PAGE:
The OECD Environmental Strategy: Are we on track?

The OECD Environmental Strategy is in its third year. Governments cannot afford to let up on their commitments.
Director, OECD Environment Directorate

Sticking to deadlines and keeping promises has never been easy for anyone, let alone politicians, for reasons we all understand. But there are some pressing matters that require urgent firm action, not because we have made promises or undertaken commitments, but because there may not be too many second chances to get them right. Some environmental challenges are of this type.

Our economies and incomes have grown at an unprecedented pace, but in too many cases to the detriment of our natural capital. We have made progress towards several environmental goals, to be sure, such as managing demand for water and decoupling the release of air pollutants like sulphur dioxide, carbon monoxide and ozone-depleting CFCs from economic growth. But much more progress is needed. Ecosystems continue to be degraded, persistent and toxic chemicals are widespread in the environment, many fish stocks are declining, and greenhouse gas emissions – particularly from road transport and energy use – continue to grow.

In sum, the basic question still is: how can we continue to grow and overcome global poverty, while doing relatively less damage to the environment that sustains us and all our activities?

Headline summits have come and gone and some of these have helped deal with some of the issues. To make solid progress we need a road map, which is why in 2001 OECD governments adopted the OECD Environmental Strategy for the First Decade of the 21st Century (see below). We are only three years into the 10-year time frame set out in the Strategy, but it is already clear that, in a number of crucial areas, we are “not yet on track” for implementation by 2010. This is a pity now, but could become a cause of major regret in the future if irreversible damage is done to our ecosystems, our climate or our health.

To avoid reaching that point, we must act now. The Strategy highlights the key challenges under five general objectives, and lists 71 rather concrete national measures for action. The overall aim is to move closer to the goal of ensuring environmental sustainability in a cost-effective and socially equitable way. The Strategy made sense and won the endorsement of OECD environment ministers when they met on 16 May 2001 and of ministers of finance and economics the very next day.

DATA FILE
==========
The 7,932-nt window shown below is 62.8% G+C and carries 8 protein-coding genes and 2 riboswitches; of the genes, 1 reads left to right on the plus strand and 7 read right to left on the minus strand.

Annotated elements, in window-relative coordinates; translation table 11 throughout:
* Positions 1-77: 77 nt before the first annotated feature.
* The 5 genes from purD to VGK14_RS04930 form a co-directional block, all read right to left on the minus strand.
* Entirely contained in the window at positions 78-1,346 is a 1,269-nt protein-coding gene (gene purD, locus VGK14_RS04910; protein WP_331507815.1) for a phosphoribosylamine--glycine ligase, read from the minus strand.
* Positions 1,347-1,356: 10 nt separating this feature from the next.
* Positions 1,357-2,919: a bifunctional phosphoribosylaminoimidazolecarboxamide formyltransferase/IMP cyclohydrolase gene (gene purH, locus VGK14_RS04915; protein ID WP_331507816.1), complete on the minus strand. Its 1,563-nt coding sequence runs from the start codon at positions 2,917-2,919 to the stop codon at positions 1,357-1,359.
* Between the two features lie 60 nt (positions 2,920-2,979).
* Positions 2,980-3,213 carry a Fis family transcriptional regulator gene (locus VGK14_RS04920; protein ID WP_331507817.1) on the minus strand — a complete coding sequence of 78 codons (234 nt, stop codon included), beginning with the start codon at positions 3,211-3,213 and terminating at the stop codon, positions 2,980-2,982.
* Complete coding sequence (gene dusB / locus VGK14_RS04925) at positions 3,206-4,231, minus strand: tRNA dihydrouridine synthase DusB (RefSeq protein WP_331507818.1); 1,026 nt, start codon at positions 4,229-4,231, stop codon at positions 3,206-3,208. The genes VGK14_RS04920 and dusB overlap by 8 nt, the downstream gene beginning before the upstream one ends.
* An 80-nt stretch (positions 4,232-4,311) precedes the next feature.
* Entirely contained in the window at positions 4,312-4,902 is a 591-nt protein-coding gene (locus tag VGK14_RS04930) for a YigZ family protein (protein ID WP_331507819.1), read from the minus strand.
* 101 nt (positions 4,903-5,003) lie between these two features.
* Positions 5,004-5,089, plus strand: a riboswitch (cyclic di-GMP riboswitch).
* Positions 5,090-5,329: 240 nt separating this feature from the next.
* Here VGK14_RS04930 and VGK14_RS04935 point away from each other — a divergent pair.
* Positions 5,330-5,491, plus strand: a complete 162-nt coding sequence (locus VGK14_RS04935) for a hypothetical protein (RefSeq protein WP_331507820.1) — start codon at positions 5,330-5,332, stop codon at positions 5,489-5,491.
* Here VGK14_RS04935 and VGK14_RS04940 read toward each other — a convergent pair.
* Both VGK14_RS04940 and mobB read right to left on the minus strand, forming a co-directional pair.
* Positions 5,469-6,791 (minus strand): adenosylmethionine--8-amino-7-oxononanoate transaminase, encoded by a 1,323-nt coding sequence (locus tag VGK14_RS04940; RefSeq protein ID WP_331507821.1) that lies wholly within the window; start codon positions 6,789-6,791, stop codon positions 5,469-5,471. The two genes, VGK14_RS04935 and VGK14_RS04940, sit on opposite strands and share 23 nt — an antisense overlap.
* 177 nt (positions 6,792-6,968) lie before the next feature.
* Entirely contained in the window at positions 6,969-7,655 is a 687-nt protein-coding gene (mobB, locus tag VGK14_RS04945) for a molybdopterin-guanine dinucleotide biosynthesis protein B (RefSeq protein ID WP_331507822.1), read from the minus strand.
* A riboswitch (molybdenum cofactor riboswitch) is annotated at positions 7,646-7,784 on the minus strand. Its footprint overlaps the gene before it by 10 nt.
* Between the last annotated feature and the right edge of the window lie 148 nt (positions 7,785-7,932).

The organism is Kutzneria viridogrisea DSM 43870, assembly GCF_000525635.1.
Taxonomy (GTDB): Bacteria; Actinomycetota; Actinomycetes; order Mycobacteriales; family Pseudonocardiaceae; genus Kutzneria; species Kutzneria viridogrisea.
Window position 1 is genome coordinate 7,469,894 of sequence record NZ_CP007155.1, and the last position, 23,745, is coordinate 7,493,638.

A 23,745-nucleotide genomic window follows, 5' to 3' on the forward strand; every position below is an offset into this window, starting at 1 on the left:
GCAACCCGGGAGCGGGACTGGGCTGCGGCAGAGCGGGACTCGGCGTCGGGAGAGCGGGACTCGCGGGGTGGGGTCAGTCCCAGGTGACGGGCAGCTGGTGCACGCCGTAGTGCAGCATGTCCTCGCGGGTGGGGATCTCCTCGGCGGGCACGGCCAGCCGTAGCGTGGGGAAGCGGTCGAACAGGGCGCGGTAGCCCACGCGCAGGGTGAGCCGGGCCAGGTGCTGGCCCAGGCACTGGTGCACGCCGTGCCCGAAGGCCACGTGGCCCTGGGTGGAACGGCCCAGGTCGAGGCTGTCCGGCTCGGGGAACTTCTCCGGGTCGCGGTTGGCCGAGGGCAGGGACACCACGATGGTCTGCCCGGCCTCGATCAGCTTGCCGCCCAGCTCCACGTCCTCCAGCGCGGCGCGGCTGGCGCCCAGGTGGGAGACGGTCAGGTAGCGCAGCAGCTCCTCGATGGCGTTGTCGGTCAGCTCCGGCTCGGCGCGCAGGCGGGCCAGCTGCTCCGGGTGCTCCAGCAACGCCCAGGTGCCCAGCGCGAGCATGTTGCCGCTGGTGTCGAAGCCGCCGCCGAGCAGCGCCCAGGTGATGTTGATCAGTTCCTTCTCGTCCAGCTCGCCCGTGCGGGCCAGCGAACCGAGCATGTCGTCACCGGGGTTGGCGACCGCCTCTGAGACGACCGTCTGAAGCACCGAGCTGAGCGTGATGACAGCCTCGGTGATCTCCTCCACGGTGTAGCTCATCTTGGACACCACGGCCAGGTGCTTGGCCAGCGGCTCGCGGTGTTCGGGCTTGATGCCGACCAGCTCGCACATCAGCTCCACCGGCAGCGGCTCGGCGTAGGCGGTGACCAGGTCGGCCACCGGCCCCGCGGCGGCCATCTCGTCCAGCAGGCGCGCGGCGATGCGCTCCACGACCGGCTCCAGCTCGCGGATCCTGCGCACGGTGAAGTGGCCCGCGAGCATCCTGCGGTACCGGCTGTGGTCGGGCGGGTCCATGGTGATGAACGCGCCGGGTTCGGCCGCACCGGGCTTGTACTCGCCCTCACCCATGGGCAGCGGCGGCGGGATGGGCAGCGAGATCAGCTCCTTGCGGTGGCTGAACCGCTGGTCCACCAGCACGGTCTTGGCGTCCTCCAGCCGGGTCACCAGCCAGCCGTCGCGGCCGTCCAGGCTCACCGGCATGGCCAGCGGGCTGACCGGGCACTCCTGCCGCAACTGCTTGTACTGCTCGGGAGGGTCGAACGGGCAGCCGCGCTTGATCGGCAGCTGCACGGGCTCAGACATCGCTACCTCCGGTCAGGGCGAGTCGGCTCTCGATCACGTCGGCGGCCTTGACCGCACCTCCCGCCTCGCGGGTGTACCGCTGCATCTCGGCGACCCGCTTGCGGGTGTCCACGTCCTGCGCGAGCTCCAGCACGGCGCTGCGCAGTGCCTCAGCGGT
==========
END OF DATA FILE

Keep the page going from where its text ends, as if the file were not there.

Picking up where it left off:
While OECD governments are accountable to the commitments they made in the Strategy, they know that they cannot fully achieve them by themselves. This is the global world we live in. Environment ministers from ten non-OECD countries – Argentina, Brazil, Chile, China, India, Israel, Kazakhstan, Russia, Slovenia and South Africa – have been invited to join discussions at the OECD environment ministerial meeting in April 2004, to reflect on common global environmental problems, such as climate change and loss of our biodiversity. It is important to bear in mind that we cannot expect developing countries to come on board international environmental agreements unless the prosperous OECD countries are willing and able to follow through with their own commitments.

Beyond governments, it is also important to work co-operatively with business, labour and non-government organisations. For the first time ever at the OECD, we have asked representatives of these groups to participate in the ministerial meeting too. Indeed, when it comes to environmental issues, we are all members of civil society in many respects: we all contribute to some of the environmental problems, we all suffer from poor practices and benefit from progress.

Are OECD countries making progress? To use a traffic light image we have coined, in 2001 OECD identified a number of “red light” environmental issues that had to be urgently addressed (see OECD Environmental Outlook 2001). Since then, only a few of those dangerous red lights have turned to a less urgent “yellow”, and none has turned to a safe “green”. It is increasingly clear that major political or economic obstacles are blocking the path to reform.

Take the example of climate change and energy. Many OECD countries have implemented or are developing new policies to mitigate greenhouse gas (GHG) emissions at least cost. Emission trading schemes are in place in a number of OECD countries, and planned in others. Carbon or energy taxes are used in 12 countries, and a number are starting to develop project-based flexibility mechanisms, which allow countries to invest in GHG emission reductions abroad and count these reductions to help them achieve their domestic targets. All that sounds promising.